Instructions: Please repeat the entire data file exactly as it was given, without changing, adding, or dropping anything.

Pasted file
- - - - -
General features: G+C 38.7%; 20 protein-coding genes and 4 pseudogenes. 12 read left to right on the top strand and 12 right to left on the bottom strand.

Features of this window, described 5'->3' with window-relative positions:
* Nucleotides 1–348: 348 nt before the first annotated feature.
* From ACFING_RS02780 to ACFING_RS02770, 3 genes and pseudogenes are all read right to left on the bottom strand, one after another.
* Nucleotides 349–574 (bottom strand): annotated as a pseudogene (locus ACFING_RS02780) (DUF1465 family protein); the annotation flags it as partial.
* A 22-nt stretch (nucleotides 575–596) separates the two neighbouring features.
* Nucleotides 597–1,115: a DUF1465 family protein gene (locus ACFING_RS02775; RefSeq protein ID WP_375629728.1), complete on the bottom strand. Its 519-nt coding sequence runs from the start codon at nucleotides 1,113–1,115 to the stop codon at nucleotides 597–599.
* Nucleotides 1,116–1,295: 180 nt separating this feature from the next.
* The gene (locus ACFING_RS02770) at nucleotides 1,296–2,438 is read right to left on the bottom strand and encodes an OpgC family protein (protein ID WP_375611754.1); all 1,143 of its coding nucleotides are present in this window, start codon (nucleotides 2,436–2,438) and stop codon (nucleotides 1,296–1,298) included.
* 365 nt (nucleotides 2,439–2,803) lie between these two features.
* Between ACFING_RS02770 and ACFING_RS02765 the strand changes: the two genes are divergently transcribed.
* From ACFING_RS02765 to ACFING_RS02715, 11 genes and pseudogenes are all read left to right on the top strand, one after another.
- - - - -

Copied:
General features: G+C 38.7%; 20 protein-coding genes and 4 pseudogenes. 12 read left to right on the top strand and 12 right to left on the bottom strand.

Features of this window, described 5'->3' with window-relative positions:
* Nucleotides 1–348: 348 nt before the first annotated feature.
* From ACFING_RS02780 to ACFING_RS02770, 3 genes and pseudogenes are all read right to left on the bottom strand, one after another.
* Nucleotides 349–574 (bottom strand): annotated as a pseudogene (locus ACFING_RS02780) (DUF1465 family protein); the annotation flags it as partial.
* A 22-nt stretch (nucleotides 575–596) separates the two neighbouring features.
* Nucleotides 597–1,115: a DUF1465 family protein gene (locus ACFING_RS02775; RefSeq protein ID WP_375629728.1), complete on the bottom strand. Its 519-nt coding sequence runs from the start codon at nucleotides 1,113–1,115 to the stop codon at nucleotides 597–599.
* Nucleotides 1,116–1,295: 180 nt separating this feature from the next.
* The gene (locus ACFING_RS02770) at nucleotides 1,296–2,438 is read right to left on the bottom strand and encodes an OpgC family protein (protein ID WP_375611754.1); all 1,143 of its coding nucleotides are present in this window, start codon (nucleotides 2,436–2,438) and stop codon (nucleotides 1,296–1,298) included.
* 365 nt (nucleotides 2,439–2,803) lie between these two features.
* Between ACFING_RS02770 and ACFING_RS02765 the strand changes: the two genes are divergently transcribed.
* From ACFING_RS02765 to ACFING_RS02715, 11 genes and pseudogenes are all read left to right on the top strand, one after another.